Less than 2 hours from the Re­pub­lic of Ire­land’s cap­i­tal city, Dublin, un­der an hour from Belfast city cen­tre and only 30 min­utes from the world-renowned Royal County Down golf links at New­cas­tle, Ard­glass is a true test of golf; with a capri­cious and ubiq­ui­tous wind to­gether with firm, nar­row fair­ways and tight, fast and well-pro­tected greens, this is a golf course where touch and feel will out­wit the yardage chart each and ev­ery step of the way, links golf as it was al­ways meant to be.

Fi­nally, also the Belfast area, there can be few cap­i­tal cities in the world as well en­dowed with top-class golf cour­ses; the Knock Golf Club, close to the Stor­mont seat of power of the North­ern Ire­land Assem­bly and de­signed by lead­ing golf course architects, Colt, Macken­zie and Al­li­son, at 6,500-yards, it may not be the long­est on the is­land, but one would be hard pressed to find a golf course in bet­ter con­di­tion all the year round.

Royal Belfast, an­other Harry Colt cre­ation is, at 137-years-old, the old­est golf course in Ire­land – North and South – is also a de­light to play, part park­land but with Belfast Lough in­vari­ably in view – if not al­ways in play – it is close to Hol­ly­wood, home town of one Rory McIl­roy who is an hon­orary mem­ber of and said to be a fre­quent vis­i­tor to Royal Belfast.

Play­ing golf in North­ern Ire­land is amongst the most evoca­tive, emo­tive ex­pe­ri­ences avail­able in the royal and an­cient game; it may not lay claim to be the founder of golf, or to boast the old­est course, but authen­tic­ity is very much the name of the game, front and cen­tre, no frills.

Weather is in­vari­ably a fac­tor, warm and fre­quently wet in sum­mer, but more than bear­able through­out the year, five key fac­tors de­fine golf in this off­shore cor­ner of the United King­dom.

First, there is, for such a small ter­ri­tory, both quan­tity and qual­ity pre­vail, cour­ses in­vari­ably well- tended, but in a nat­u­ral, un­fussy fash­ion; whether links or park­land, greens are fast and true, cour­ses in­vari­able fair where one gets re­warded for good shots but rightly pun­ished for any­thing mis­judged or mis-hit.

Sec­ond, North­ern Ire­land’s 80-plus golf cour­ses rep­re­sent ex­cep­tional value for money, even the finest cour­ses such as Royal Portrush, Royal County Down or Lough Erne will not set you back a King’s ran­som, lead­ing to re­turn vis­its to try other cour­ses or to re­live past plea­sures.

But third, and most im­por­tantly, the peo­ple, from club secretaries to green­keep­ing staff, cad­dies, mem­bers whose home course and fa­cil­i­ties one might be shar­ing to those in­volved in North­ern Ire­land’s renowned food and drink ser­vice, au­then­tic, friendly wel­comes in­vari­ably await, some­thing not al­ways par-for-the-course in to­day’s hec­tic, busy world, and with leisure time at a premium, that’s some­thing than money sim­ply can­not buy but, thank­fully, ap­pears to fea­ture promi­nently in the North­ern Irish DNA.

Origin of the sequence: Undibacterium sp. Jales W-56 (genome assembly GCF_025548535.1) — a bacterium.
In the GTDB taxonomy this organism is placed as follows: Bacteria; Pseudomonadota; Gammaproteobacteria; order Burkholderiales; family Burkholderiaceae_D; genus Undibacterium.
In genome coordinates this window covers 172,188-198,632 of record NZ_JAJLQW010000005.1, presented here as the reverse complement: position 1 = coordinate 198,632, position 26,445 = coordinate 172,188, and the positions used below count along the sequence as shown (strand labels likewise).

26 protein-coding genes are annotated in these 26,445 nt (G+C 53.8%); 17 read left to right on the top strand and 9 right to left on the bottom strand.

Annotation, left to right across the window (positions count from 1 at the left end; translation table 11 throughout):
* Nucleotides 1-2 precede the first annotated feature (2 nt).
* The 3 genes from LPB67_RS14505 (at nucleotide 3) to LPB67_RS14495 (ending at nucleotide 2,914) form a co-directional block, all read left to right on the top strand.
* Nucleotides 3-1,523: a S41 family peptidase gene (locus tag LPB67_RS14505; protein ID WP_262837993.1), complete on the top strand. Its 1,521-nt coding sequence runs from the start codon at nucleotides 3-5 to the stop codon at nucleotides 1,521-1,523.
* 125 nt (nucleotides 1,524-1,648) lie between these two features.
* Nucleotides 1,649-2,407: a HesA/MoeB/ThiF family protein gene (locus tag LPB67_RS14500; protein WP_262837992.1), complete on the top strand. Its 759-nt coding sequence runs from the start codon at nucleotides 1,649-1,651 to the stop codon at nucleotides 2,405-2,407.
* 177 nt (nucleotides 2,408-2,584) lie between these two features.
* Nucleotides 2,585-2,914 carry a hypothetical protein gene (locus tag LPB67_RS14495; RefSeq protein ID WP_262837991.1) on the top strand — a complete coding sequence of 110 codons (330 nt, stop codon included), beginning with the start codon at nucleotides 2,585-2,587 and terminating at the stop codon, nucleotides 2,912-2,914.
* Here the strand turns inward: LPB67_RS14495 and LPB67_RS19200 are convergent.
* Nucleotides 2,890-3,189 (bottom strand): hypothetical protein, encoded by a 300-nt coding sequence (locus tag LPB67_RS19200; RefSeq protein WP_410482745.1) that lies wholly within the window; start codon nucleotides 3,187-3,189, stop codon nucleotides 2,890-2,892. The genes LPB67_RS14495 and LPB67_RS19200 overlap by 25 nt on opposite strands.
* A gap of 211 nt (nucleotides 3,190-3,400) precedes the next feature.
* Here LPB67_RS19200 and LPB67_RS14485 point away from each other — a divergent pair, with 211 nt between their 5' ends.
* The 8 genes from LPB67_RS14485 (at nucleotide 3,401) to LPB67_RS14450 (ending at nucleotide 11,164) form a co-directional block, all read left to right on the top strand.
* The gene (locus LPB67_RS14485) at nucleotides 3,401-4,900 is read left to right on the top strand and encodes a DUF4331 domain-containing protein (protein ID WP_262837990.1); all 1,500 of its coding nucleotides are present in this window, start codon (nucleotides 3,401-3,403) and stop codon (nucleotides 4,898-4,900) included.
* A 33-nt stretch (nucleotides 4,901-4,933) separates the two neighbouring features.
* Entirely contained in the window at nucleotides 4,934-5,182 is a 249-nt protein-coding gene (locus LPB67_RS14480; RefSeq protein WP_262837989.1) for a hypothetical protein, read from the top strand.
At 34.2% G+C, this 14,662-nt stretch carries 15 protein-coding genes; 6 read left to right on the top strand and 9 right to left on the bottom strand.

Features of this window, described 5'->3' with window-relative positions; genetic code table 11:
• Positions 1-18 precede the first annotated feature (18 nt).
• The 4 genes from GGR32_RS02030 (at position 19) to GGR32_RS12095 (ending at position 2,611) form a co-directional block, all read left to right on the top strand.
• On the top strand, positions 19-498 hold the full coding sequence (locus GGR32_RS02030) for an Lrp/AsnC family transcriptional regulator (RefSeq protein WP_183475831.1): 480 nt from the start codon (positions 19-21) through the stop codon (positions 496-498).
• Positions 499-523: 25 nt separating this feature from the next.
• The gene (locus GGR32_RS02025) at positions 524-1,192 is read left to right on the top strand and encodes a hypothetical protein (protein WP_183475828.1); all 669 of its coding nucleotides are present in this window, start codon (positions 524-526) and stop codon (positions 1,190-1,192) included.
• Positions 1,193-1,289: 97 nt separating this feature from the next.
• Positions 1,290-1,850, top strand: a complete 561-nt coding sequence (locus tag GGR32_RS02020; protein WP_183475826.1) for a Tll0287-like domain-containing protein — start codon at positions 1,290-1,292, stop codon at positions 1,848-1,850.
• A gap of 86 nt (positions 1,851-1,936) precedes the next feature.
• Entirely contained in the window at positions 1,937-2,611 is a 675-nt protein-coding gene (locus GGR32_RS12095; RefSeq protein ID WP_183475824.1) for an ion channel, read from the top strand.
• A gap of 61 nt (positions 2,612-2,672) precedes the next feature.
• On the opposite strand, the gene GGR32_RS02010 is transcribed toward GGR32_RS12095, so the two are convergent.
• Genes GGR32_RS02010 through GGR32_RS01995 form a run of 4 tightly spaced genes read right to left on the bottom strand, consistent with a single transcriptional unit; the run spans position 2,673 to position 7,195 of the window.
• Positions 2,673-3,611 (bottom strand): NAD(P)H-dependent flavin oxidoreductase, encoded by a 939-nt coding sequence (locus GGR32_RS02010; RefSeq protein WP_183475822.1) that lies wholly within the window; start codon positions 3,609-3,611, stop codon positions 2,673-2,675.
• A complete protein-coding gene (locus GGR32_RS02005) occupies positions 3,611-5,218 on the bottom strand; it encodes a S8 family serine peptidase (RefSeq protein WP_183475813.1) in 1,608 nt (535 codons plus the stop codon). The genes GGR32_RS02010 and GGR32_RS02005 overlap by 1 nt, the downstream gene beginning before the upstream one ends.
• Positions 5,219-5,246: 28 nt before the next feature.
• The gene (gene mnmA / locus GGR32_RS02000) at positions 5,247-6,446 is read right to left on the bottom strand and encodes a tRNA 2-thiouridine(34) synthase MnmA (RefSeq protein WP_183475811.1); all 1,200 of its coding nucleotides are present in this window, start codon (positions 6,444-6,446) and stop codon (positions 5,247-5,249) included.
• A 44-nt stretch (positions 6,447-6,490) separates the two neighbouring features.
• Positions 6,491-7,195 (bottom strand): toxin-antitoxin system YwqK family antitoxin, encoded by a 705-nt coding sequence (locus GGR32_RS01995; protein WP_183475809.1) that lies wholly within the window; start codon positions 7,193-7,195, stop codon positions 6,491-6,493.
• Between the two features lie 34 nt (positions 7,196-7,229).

Im­por­tantly, as part of an is­land, North­ern Ire­land is re­mark­ably easy to get to – and from – and once you are there, trav­el­ling dis­tances are ready-made for a re­lax­ing hol­i­day, be it an an­nual va­ca­tion or short break.

From En­niskillen in the south west of the Prov­ince to cap­i­tal Belfast in the mid­dle east is un­der 100 miles and not much more than a one-hour driv­ing on good roads, many paid-for by the EU, much the same as Belfast to Londonderry in the north west, Belfast to Newry, the Irish bor­der less than an hour by car, an­other 60 min­utes of so fur­ther on to Dublin and its 20-ofso cour­ses led by the world fa­mous Port­marnock and Royal Dublin.

By air, North­ern Ire­land is well served by its two Belfast air­ports, Belfast In­ter­na­tional and the city cen­tre Ge­orge Best In­ter­na­tional, be­tween them con­nect­ing much of Europe and be­yond, Derry Air­port ser­vic­ing the North West has a more re­stricted range, but is well con­nected to the UK hub air­ports.

Also there’s an al­ter­na­tive to get­ting to and from North­ern Ire­land, by ferry, from the west coast of Eng­land and Scot­land, the choice of ‘Su­per­fast,’ tak­ing a mere cou­ple of hours, a more leisurely eight-hours be­tween Belfast and Liver­pool, ei­ther way, all part of the ex­pe­ri­ence with golf clubs re­main­ing firmly in the car.

Af­ford­abil­ity, both on and off the golf course is also a key fac­tor in play­ing any­where in Ire­land, twofig­ures much more preva­lent than three for an ex­cep­tional 18-holes, food and drink, in the club­house or in one of the many small towns that sup­port the golf tourism sec­tor high on provenance, low on cost.

Aerial view of Portstewart Beach along­side the golf course. Royal Portrush, Clarke, McDow­ell & McIl­roy will all fancy their Open chances on, 'Home' course. All im­ages courtesy of Dis­cover North­ern Ire­land.

↑ (T-B) Portstewart, a clas­sic links lay­out near the Gi­ant's Cause­way. Royal Portrush, host­ing the Open Cham­pi­onship af­ter 68 year hia­tus. Hid­den Gem, Castle­rock Golf Club a well-kept se­cret.

Newspapers in English

Newspapers from New Zealand

© PressReader. All rights reserved.